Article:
The Start of Something Good

I’ve always had a love/hate relationship with social media, Twitter especially. Using it as a way to get news updates and keep an eye on topics I’m interested in was appealing to me. Using it to communicate and interact with others? Not so much. You could say I was a lot more invested in the “media” side of “social media”.

When I started making vocal synth music, it was as a fun, new project. I had never written lyrics before in my life, but I wanted to try. So I bought a copy of the Synthesizer V Editor and made a little song. It was fun! I enjoyed it immensely and wanted to do it again, so I kept at it. After I finished another song, I decided to put them on YouTube. I thought it would be a good way for more people to find my music, but having fun and trying new things was still my main goal.

Things Begin To Change

However, that started to change once the Miku Expo Song Contest was announced. I knew my chances of winning were next to zero, but it would be a good chance to finally use Hatsune Miku in a song for the first time. As expected, my song was not the winner. But to my surprise, it got a lot of positive feedback, more than any of my songs had ever received. My attempts to get involved in the online vocal synth community grew. More tweets were written and more forum threads were read. I was seeing what other people were doing, and it was amazing!

While following others on social media was helping my music’s reach, I think it also planted a seed that’s affected me in a negative way. A few days after releasing “Maybe” to the world, I noticed how poorly it was doing compared to my other songs. Looking at it now, I think there are a number of reasons, but back then I wasn’t sure. Unfortunately, I let it eat at me more than I should’ve. My focus went from “What can I do next to make my songs better?” to “What can I do next to get more views?”. How far this gradual shift in mindset took me is clear when I think of the process behind making “Sirius”. I remember being very proud of the song while working on it, especially since I was using two popular, well-known voices. I remember feeling so excited when Amelia finished the fantastic artwork. I remember thinking it would be the song that would put me on the map.

It only got worse once I started working on “Trojan Horses”. That song was originally going to be the lead track on a 4-song EP, which would be available on streaming services like Spotify and Apple Music. Monetizing my music was something that I wrestled with for weeks, unsure if I wanted to go through the hassle. In the end, I thought if I wanted to grow my audience, I should do bigger projects and get them out to as many people as possible. The EDM-style of that song was chosen almost no other reason other than that’s what everyone else was doing. I switched the song’s vocalist to Hatsune Miku because of her fame (it was originally going to be someone else). While the 4-track EP was scrapped in favor of releasing each song individually, I told myself everything else was worth it. I could almost see my subscriber count skyrocketing.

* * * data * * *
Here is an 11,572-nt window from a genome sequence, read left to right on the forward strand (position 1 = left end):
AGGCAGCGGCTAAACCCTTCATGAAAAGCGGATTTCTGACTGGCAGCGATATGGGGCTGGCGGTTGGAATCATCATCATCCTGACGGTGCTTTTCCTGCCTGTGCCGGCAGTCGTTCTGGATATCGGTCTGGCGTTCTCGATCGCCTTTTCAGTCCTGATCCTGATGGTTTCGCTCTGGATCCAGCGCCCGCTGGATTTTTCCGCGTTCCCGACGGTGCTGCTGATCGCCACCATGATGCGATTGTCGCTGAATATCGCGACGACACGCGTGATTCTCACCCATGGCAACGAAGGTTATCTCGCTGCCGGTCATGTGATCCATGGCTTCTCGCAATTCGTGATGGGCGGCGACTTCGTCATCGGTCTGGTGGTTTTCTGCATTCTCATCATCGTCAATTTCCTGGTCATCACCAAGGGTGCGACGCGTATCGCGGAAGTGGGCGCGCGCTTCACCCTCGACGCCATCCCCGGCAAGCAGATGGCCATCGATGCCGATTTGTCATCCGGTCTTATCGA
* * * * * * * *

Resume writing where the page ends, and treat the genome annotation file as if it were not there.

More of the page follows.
None of those things happened.

After Trojan Horses was released, I was completely burned out on music production. Both my physical and mental health were suffering. The indicator of my own self-worth had become my YouTube subscriber count. Every time I opened the Internet, my brain interpreted what I saw as “You’re not good enough.” Instead of being happy for my fellow producers being recognized, I was just jealous of them, wondering why it wasn’t me. All the while, I had lost sight of why I started doing this in the first place: because it was fun. Once it was about gaining a following (and trying to monetize the content), it wasn’t fun anymore. It felt like a job that I thought about constantly. Finally, it reached a point where I thought about deleting my YouTube channel entirely, so I wouldn’t have to think about it anymore.

Getting Back To Where I Started

Instead of taking the nuclear option, I took a break. I logged out of Twitter and told myself I would only log in to share something when it was finished. I dropped out of a community project I had been involved in. I left all the vocal synth Discords I had previously joined. Trojan Horses was pulled from streaming services. I left it all behind to refocus, and the impact has been tremendous. My health has improved, both physically and mentally. Stepping back from everything has reminded me of what I’ve really been able to accomplish. It’s not about the numbers. It’s about making something you enjoy, and if other people enjoy it too, that’s just a bonus. (I had other reasons for leaving, too, but I don’t want to go into any detail here.)

There’s been a lot of talk about how social media sites are engineered to addict you, and personally speaking, I believe it. I have seen that effect on myself. There were days where I would open Twitter over and over again, hoping to see that notification icon. I had the YouTube dashboard open constantly, begging the subscriber number to be bigger than it was last time I checked it. It was all very unhealthy, and for me, the best cure was to quit. I wouldn’t be surprised if I come back to making music later, because I know how much fun it can be when you aren’t expecting yourself to be the next great producer. Social media, though, doesn’t give enough benefit to me anymore. There’s still a lot of improvement to be made, but I think I’m slowly getting there.